That should have triggered a command decision to pull him off duty and send him to be tested for traumatic brain injury (TBI), a possible result of a concussion and blackout. But the U.S. military hadn't yet begun to require off-duty rest for a concussion, and only began widespread battlefield testing for TBI in 2007, four years after Williams' injury.
Returning home with his unit in early 2004, Williams began a long struggle to understand and manage his injuries. Spasms of rage and depression left him scared and frustrated. The Army, he said, brushed him off with a vague diagnosis of "adjustment" issues. Like many others, he tried to dull the pain with alcohol and drugs. He felt intensely alone, and started blaming himself for his problems: the nightmares and crying jags, the substance abuse, the inability to focus, and the strain of all this on his marriage.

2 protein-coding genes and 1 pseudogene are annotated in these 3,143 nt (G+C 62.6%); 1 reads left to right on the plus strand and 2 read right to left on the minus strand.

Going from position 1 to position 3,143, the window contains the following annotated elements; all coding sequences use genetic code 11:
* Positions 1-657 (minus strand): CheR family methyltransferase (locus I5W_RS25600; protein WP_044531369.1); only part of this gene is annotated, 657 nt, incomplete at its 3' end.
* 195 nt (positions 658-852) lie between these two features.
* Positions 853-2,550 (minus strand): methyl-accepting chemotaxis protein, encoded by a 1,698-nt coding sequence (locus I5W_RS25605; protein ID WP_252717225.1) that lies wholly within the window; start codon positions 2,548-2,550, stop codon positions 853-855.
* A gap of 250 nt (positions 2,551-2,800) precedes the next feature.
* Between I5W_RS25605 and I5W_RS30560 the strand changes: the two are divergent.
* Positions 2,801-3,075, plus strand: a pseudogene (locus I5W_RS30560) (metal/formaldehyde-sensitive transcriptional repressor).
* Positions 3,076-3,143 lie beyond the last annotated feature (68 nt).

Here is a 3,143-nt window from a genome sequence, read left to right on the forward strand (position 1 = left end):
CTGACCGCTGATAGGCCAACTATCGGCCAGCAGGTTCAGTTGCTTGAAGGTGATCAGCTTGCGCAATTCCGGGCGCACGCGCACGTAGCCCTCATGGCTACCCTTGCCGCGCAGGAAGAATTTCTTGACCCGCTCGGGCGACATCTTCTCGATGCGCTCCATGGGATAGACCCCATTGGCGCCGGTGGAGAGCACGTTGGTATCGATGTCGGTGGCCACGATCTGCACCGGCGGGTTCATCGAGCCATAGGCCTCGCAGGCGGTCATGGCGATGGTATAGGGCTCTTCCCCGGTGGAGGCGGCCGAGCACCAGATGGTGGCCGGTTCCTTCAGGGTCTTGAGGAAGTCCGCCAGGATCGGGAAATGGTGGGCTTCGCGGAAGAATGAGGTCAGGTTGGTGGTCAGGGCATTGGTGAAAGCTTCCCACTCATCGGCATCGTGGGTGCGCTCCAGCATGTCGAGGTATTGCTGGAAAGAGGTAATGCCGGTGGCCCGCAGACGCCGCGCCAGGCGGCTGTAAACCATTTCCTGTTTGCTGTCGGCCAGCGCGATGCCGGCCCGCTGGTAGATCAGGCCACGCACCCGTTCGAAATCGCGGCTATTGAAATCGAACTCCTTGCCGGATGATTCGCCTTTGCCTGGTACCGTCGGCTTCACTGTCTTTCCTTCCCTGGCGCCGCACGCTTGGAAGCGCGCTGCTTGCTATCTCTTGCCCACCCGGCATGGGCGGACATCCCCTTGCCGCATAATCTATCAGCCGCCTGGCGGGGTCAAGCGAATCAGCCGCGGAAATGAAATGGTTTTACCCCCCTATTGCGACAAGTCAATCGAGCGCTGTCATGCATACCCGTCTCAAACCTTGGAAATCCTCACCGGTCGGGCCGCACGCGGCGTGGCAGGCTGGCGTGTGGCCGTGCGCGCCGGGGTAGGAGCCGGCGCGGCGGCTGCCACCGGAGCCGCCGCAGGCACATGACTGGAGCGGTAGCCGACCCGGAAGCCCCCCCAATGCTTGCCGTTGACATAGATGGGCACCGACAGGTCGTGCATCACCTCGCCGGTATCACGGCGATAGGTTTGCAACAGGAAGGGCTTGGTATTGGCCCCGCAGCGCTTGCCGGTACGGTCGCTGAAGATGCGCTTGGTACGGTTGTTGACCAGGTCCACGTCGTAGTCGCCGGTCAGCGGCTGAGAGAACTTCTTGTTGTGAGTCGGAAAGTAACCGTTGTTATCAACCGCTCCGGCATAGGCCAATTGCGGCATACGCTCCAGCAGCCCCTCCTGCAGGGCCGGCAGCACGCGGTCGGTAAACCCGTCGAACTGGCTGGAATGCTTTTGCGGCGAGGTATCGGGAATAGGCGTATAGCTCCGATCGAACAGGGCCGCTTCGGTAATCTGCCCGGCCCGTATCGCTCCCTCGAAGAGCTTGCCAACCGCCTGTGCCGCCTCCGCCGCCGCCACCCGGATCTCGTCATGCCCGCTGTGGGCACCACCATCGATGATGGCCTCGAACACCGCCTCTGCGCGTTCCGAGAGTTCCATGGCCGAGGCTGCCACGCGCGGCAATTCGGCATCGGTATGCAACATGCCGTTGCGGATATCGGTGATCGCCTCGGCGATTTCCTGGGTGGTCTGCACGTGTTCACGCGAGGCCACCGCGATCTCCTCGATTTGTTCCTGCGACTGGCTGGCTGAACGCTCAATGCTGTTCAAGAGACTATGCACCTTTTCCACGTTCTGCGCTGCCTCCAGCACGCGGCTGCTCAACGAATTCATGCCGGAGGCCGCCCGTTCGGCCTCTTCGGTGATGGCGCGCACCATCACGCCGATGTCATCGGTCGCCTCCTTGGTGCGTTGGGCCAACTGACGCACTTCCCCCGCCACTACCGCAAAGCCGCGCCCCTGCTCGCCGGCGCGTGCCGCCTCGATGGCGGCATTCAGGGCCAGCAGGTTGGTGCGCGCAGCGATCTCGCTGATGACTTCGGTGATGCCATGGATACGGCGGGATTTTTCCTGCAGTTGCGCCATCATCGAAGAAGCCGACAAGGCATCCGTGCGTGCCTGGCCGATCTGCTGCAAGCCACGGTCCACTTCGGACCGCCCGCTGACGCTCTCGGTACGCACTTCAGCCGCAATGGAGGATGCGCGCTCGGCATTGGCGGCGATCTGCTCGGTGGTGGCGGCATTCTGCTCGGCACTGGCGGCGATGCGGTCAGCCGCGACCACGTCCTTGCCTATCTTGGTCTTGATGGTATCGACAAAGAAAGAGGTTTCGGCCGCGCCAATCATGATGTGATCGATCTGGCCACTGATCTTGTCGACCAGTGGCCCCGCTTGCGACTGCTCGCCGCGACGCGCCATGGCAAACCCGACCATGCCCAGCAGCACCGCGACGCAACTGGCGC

"I got to the point where I wanted to take my own life because I thought that was the best way for me to stop everything that was happening," he told The Huffington Post.
One night in late 2004, he locked himself in the bathroom of his house in Killeen, Texas, near Fort Hood. His wife at the time was at the door, crying and begging him to come out and frantically dialing 911. Williams pulled the trigger as the police were breaking in; the weapon fired in the ensuing struggle, luckily hitting no one. Williams was 19 years old.